vol. 19,
no. 4,
pages 521–529,
2010.
»
Abstract: Reinforcement learning (RL) is a promising paradigm for learning optimal control. Traditional RL works for discrete variables only, so to deal with the continuous variables appearing in control problems, approximate representations of the solution are necessary. The field of approximate RL has tremendously expanded over the last decade, and a wide array of effective algorithms is now available. However, RL is generally envisioned as working without any prior knowledge about the system or the solution, whereas such knowledge is often available and can be exploited to great advantage. Therefore, in this paper we describe a method that exploits prior knowledge to accelerate online leastsquares policy iteration (LSPI), a stateoftheart algorithm for approximate RL. We focus on prior knowledge about the monotonicity of the control policy with respect to the system states. Such monotonic policies are appropriate for important classes of systems appearing in control applications, including for instance nearly linear systems and linear systems with monotonic input nonlinearities. In an empirical evaluation, online LSPI with prior knowledge is shown to learn much faster and more reliably than the original online LSPI.
«
Abstracts, workshop presentations

L. Busoniu, A. Daniels, R. Munos, R. Babuska,
Optimistic Planning for ContinuousAction Deterministic Systems.
Presented at the 8emes Journees Francophones sur la Planification, la Decision et l'Apprentissage pour la conduite de systemes (JFPDA13),
Lille, France,
1–2 July
2013.
»
Abstract: We consider the optimal control of systems with deterministic dynamics, continuous, possibly largescale state spaces, and continuous, lowdimensional action spaces. We describe an online planning algorithm called SOOP, which like other algorithms in its class has no direct dependence on the state space structure. Unlike previous algorithms, SOOP explores the true solution space, consisting of infinite sequences of continuous actions, without requiring knowledge about the smoothness of the system. To this end, it borrows the principle of the simultaneous optimistic optimization method, and develops a nontrivial adaptation of this principle to the planning problem. Experiments on four problems show SOOP reliably ranks among the best algorithms, fully dominating competing methods when the problem requires both long horizons and fine discretization.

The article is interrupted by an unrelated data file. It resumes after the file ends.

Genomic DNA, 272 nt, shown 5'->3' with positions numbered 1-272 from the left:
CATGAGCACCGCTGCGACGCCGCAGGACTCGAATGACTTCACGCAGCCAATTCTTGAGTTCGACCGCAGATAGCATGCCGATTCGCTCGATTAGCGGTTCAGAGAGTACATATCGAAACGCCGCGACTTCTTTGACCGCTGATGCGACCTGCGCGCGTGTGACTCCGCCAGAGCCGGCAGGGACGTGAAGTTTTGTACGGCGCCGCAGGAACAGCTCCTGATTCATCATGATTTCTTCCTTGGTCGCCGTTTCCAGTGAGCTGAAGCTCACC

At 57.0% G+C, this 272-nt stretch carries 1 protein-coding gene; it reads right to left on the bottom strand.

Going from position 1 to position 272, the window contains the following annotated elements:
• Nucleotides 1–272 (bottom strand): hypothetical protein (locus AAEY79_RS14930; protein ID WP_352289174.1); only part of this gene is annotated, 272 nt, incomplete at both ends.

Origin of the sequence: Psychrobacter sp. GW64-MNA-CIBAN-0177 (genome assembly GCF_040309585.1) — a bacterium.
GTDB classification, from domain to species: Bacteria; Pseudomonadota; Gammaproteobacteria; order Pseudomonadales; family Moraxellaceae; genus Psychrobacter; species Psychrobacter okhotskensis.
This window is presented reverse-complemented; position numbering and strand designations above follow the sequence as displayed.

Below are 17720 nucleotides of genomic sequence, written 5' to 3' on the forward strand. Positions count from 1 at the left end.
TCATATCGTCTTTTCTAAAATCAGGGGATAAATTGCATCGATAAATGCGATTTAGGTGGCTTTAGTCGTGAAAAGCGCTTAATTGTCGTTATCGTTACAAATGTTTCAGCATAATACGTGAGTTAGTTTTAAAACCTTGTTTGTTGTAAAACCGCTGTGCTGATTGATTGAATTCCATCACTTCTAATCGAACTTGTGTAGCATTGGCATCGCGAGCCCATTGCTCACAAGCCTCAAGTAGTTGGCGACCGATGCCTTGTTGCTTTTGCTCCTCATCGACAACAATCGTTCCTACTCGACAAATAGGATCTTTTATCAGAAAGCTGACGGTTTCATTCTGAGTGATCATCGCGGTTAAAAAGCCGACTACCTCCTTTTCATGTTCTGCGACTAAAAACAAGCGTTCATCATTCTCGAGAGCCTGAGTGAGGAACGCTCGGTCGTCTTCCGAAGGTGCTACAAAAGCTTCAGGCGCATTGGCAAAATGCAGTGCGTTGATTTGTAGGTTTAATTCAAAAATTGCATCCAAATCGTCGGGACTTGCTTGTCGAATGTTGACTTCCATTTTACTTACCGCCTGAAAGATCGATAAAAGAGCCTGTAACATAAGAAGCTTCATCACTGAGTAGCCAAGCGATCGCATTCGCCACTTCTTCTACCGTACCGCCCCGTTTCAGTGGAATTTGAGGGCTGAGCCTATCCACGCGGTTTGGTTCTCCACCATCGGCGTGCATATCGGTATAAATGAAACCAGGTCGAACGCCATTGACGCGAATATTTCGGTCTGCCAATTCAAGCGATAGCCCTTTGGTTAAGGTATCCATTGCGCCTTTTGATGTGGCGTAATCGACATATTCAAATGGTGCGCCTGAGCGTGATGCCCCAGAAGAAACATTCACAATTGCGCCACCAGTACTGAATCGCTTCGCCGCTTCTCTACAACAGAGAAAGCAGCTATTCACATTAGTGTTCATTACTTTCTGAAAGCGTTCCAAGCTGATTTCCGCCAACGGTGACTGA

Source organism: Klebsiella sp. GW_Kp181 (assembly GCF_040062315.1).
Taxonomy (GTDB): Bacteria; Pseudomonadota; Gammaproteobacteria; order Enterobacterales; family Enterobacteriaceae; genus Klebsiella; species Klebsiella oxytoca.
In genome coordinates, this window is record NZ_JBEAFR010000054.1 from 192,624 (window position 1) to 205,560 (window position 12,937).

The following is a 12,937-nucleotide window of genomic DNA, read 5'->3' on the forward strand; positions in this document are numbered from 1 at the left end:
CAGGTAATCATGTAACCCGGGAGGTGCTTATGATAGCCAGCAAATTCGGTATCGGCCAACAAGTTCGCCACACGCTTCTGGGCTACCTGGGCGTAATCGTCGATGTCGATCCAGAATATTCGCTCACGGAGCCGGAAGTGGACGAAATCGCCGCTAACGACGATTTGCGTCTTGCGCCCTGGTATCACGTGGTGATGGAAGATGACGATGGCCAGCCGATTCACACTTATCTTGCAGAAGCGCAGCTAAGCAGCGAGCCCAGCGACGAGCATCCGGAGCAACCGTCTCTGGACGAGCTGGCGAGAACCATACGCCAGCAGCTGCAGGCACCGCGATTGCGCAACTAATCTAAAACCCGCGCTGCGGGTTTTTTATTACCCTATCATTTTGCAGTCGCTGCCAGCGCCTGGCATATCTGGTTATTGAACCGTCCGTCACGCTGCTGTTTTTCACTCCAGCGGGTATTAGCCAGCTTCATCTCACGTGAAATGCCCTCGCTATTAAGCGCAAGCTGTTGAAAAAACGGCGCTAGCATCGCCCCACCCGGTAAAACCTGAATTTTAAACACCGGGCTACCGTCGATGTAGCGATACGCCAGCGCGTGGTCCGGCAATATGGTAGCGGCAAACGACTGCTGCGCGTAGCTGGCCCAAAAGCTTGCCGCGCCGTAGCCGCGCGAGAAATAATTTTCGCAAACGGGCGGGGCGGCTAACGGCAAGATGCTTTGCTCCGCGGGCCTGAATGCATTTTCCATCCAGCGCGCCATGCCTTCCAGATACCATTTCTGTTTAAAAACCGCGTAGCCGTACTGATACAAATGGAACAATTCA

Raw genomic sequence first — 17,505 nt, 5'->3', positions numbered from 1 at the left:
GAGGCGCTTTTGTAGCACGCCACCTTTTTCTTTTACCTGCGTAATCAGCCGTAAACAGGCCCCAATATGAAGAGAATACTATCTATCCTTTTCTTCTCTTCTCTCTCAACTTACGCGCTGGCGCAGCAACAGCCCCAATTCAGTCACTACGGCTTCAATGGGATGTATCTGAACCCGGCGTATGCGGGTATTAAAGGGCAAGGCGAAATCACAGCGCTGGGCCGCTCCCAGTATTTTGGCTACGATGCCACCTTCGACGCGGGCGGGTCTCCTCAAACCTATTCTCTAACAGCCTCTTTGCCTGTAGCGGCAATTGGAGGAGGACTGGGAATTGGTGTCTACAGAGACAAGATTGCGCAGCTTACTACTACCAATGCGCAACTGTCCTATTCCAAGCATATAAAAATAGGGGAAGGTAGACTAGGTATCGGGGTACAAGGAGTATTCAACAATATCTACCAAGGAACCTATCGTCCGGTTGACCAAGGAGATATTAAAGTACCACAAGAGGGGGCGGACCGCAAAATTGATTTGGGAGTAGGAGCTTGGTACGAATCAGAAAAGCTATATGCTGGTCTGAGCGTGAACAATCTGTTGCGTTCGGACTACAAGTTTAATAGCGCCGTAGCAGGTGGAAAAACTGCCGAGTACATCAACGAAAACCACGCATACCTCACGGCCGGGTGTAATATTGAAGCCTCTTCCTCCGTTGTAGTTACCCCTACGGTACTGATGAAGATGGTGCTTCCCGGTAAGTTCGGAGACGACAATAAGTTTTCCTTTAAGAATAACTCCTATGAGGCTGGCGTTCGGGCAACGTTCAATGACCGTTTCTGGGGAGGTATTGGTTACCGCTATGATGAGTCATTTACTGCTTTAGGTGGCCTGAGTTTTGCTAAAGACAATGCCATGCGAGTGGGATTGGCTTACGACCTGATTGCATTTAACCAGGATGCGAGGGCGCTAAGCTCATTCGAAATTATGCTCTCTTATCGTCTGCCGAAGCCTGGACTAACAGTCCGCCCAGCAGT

This is an extended version of the ADPRL13 paper with the same title.
«

L. Busoniu, R. Munos, B. De Schutter, R. Babuska,
Optimistic Planning for Sparsely Stochastic Systems.
Presented at the 2011 Workshop on MonteCarlo Tree Search: Theory and Applications, within the 21st International Conference on Automated Planning and Scheduling (ICAPS11),
Freiburg, Germany,
12 June
2011.
»
Abstract: We describe an online planning algorithm for finiteaction,
sparsely stochastic Markov decision processes,
in which the random state transitions can only end up
in a small number of possible next states. The algorithm
builds a planning tree by iteratively expanding
states, where the most promising states are expanded
first, in an optimistic procedure aiming to return a good
action after a strictly limited number of expansions.
The novel algorithm is called optimistic planning for
sparsely stochastic systems.
«